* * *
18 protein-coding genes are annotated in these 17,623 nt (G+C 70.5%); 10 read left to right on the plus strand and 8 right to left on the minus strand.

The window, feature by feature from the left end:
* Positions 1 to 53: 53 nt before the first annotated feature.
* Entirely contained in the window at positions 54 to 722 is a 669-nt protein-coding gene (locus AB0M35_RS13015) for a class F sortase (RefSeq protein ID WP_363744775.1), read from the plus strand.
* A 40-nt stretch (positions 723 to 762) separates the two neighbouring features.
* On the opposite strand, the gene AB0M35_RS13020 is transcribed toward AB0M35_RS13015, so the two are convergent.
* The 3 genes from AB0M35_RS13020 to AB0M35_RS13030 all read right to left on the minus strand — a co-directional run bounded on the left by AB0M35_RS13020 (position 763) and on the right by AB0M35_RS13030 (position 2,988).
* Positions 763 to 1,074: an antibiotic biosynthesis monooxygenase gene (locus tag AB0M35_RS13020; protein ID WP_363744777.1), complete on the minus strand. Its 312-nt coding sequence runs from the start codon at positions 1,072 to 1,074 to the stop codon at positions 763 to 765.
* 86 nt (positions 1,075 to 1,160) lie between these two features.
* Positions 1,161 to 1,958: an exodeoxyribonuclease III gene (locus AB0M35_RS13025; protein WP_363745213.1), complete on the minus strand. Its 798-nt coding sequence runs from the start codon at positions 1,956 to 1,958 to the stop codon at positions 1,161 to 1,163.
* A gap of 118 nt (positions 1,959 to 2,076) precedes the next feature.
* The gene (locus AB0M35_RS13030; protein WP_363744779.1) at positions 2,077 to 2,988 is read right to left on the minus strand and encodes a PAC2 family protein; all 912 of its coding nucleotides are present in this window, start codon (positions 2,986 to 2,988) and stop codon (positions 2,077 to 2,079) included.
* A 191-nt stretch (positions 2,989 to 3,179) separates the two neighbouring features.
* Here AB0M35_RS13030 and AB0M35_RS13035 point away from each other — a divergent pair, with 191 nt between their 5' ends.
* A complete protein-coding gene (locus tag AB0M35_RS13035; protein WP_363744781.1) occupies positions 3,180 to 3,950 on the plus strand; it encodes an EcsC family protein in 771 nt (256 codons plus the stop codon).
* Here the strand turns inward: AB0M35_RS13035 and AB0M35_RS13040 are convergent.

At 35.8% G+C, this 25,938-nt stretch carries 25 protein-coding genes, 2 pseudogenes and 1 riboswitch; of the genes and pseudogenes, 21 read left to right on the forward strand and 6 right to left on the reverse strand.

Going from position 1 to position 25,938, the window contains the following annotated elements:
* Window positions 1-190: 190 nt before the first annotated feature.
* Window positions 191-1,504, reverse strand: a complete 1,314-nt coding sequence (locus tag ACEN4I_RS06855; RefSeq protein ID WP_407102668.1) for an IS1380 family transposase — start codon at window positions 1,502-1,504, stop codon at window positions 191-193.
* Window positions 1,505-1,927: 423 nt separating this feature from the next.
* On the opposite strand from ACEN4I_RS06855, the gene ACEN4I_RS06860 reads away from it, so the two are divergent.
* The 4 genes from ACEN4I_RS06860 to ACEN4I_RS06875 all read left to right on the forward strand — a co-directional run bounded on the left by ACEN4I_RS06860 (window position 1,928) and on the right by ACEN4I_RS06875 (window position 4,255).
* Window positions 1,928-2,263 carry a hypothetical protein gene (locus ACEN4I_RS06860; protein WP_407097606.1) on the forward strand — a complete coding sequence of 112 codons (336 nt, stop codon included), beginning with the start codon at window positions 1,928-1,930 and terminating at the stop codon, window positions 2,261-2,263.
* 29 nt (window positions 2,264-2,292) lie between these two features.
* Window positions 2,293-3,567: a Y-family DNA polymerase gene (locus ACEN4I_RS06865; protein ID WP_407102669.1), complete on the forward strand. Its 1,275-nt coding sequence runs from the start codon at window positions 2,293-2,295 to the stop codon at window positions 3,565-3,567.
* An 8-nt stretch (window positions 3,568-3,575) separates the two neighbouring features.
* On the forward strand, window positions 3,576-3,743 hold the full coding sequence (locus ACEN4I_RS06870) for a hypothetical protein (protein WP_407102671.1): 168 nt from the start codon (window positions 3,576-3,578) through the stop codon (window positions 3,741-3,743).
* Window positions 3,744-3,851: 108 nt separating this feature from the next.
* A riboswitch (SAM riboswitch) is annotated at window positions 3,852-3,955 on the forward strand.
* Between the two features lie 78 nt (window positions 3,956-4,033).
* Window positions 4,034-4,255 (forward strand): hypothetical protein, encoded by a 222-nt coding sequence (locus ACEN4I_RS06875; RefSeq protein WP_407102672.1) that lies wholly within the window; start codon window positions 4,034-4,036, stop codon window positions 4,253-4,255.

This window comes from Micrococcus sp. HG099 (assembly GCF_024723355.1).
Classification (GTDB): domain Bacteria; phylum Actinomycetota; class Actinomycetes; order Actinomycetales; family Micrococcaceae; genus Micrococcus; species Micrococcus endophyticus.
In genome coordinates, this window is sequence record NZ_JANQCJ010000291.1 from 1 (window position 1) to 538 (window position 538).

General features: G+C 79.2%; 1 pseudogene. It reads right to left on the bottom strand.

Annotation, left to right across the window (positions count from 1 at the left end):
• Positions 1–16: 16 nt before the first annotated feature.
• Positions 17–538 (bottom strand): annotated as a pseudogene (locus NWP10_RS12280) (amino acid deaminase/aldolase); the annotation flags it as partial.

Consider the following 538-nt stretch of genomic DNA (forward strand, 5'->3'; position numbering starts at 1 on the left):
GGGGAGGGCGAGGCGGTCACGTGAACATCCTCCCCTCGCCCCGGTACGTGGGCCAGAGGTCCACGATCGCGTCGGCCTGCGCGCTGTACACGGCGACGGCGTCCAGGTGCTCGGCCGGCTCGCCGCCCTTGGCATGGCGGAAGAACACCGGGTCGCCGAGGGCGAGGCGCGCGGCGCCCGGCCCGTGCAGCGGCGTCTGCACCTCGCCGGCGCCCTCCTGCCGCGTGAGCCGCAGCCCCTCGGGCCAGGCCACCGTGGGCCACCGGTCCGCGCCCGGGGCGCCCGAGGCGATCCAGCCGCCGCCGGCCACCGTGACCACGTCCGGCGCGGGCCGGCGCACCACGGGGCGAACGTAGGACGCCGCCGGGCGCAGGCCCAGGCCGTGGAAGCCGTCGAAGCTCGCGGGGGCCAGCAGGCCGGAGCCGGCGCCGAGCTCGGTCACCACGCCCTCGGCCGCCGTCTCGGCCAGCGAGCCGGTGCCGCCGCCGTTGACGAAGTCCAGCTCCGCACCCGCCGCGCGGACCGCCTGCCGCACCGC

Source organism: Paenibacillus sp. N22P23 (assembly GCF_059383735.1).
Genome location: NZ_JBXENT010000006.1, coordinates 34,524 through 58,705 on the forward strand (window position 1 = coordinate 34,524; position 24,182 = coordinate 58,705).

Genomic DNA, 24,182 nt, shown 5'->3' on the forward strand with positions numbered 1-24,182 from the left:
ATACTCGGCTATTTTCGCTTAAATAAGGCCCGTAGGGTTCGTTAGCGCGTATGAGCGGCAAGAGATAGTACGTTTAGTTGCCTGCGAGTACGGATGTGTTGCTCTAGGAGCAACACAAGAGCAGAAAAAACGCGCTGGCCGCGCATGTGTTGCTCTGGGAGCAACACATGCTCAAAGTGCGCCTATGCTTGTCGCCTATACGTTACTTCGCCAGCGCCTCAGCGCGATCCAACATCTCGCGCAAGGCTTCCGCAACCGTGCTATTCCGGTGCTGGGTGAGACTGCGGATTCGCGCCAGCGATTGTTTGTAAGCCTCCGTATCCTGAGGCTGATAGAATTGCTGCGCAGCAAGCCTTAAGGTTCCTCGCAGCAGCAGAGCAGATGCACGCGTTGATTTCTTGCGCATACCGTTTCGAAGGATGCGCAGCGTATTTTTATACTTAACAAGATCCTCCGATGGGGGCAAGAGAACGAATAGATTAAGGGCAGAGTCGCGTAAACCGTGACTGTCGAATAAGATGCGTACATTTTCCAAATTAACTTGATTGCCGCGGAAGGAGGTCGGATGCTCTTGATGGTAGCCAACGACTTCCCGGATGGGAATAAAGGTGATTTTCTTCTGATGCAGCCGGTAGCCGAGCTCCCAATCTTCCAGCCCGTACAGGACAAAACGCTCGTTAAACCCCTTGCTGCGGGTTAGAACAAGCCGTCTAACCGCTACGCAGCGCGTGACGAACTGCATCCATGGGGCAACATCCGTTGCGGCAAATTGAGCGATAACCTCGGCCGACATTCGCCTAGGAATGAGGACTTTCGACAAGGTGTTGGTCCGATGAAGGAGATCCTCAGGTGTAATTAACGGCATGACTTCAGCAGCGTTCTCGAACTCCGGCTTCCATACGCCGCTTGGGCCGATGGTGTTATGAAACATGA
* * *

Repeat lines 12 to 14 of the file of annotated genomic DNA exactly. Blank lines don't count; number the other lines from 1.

* The gene (locus AB0M35_RS13030; protein WP_363744779.1) at positions 2,077 to 2,988 is read right to left on the minus strand and encodes a PAC2 family protein; all 912 of its coding nucleotides are present in this window, start codon (positions 2,986 to 2,988) and stop codon (positions 2,077 to 2,079) included.
* A 191-nt stretch (positions 2,989 to 3,179) separates the two neighbouring features.
* Here AB0M35_RS13030 and AB0M35_RS13035 point away from each other — a divergent pair, with 191 nt between their 5' ends.